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The Jeffersonian cyclopedia;

a comprehensive collection of the views of Thomas Jefferson classified and arranged in alphabetical order under nine thousand titles relating to government, politics, law, education, political economy, finance, science, art, literature, religious freedom, morals, etc.;

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7253. RELIGION, Political sermons.—
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7253. RELIGION, Political sermons.—

On one question I differ, * * * the right
of discussing public affairs in the pulpit.
* * * The mass of human concerns, moral
and physical, is so vast, the field of knowledge
requisite for man to conduct them to the
best advantage is so extensive, that no human
being can acquire the whole himself, and
much less in that degree necessary for the instruction
of others. It has of necessity, then,
been distributed into different departments,
each of which singly, may give occupation
enough to the whole time and attention of a
single individual. Thus we have teachers of
languages, teachers of mathematics, of natural
philosophy, of chemistry, of medicine, of law,
of history, of government, &c. Religion, too,
is a separate department, and happens to be
the only one deemed requisite for all men,
however high or low. Collections of men
associate under the name of congregations,
and employ a religious teacher of the particular
set of opinions of which they happen
to be, and contribute to make up a stipend as
a compensation for the trouble of delivering
them, at such periods as they agree on, lessons
in the religion they profess. If they
want instruction in other sciences or arts,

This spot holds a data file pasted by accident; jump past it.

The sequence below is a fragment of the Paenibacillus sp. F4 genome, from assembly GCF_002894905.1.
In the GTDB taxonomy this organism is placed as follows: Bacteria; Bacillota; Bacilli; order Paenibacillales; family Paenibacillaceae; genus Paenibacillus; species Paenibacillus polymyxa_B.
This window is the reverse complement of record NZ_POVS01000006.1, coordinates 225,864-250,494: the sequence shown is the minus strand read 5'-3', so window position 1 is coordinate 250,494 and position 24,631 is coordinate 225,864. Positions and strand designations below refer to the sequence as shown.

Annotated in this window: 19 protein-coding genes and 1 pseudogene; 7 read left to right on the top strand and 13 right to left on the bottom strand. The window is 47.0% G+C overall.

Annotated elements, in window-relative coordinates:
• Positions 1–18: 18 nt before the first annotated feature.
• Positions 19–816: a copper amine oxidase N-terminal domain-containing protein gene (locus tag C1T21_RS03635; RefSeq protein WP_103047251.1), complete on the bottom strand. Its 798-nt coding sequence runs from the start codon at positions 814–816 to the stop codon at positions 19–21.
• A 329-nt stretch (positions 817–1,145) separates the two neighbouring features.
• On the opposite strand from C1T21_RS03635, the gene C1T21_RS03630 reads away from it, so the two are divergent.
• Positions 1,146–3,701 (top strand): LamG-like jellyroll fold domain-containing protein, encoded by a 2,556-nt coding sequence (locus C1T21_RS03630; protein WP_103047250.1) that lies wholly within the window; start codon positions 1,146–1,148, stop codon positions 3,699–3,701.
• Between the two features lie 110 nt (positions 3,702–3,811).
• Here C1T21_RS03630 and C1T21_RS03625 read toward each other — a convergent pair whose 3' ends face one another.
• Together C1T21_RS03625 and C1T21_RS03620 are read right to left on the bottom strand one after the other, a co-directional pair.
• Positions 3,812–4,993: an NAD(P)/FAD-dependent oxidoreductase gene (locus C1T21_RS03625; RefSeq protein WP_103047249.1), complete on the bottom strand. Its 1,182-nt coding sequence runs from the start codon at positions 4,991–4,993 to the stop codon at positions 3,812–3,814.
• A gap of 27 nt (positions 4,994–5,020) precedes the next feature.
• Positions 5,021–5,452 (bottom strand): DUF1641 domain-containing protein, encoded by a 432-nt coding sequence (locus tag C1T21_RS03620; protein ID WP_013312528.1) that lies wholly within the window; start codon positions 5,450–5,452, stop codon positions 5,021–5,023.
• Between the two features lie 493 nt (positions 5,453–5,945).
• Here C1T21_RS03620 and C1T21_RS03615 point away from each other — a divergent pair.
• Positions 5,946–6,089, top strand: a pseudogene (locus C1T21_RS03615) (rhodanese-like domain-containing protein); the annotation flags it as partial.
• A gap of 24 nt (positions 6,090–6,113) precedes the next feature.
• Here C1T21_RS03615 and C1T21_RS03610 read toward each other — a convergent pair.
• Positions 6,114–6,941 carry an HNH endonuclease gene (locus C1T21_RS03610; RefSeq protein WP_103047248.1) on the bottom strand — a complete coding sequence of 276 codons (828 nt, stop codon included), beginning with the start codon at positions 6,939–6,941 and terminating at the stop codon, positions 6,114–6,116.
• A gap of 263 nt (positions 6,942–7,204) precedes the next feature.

they apply to other instructors; and this is
generally the business of early life. But, I
suppose, there is not a single instance of a
single congregation which has employed their
preacher for the mixed purposes of lecturing
them from the pulpit in chemistry in medicine,
in law, in the science and principles of
government, or in anything but religion exclusively.
Whenever, therefore, preachers, instead


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of a lesson in religion, put them off with a discourse on the Copernican system,
on chemical affinities, on the construction of
government, or the characters or conduct of
those administering it, it is a breach of contract,
depriving their audience of the kind of
service for which they are salaried, and giving
them, instead of it, what they did not
want, or, if wanted, would rather seek from
better sources in that particular art or science.
In choosing our pastor, we look to his religious
qualifications, without enquiring into
his physical or political dogmas, with which
we mean to have nothing to do. I am aware
that arguments may be found, which May
twist a thread of politics into the cord of
religious duties. So may they for every other
branch of human art or science. Thus, for
example, it is a religious duty to obey the
laws of our country; the teacher of religion,
therefore, must instruct us in those laws, that
we may know how to obey them. It is a religious
duty to assist our sick neighbors; the
preacher must, therefore, teach us medicine,
that we may do it understandingly. It is a
religious duty to preserve our health; our
religious teacher, then, must tell us what
dishes are wholesome, and give us recipes
in cookery, that we may learn how to prepare
them. And so, ingenuity, by generalizing
more and more, may amalgamate all the
branches of science into every one of them,
and the physician who is paid to visit the
sick, may give a sermon instead of medicine;
and the merchant to whom money is sent
for a hat, may send a handkerchief instead of
it. But notwithstanding this possible confusion
of all sciences into one, common sense
draws the lines between them sufficiently distinct
for the general purposes of life, and no
one is at a loss to understand that a recipe in
medicine or cookery, or a demonstration in
geometry, is not a lesson in religion. I do
not deny that a congregation may if they
please, agree with their preacher that he shall
instruct them in medicine also, or law, or
politics. Then, lectures in these, from the
pulpit, become not only a matter of right, but
of duty also. But this must be with the consent
of every individual; because the association
being voluntary, the majority has no
right to apply the contributions of the minority
to purposes unspecified in the agreement
of the congregation.—
To Mr. Wendover. Washington ed. vi, 445.
(M. 1815)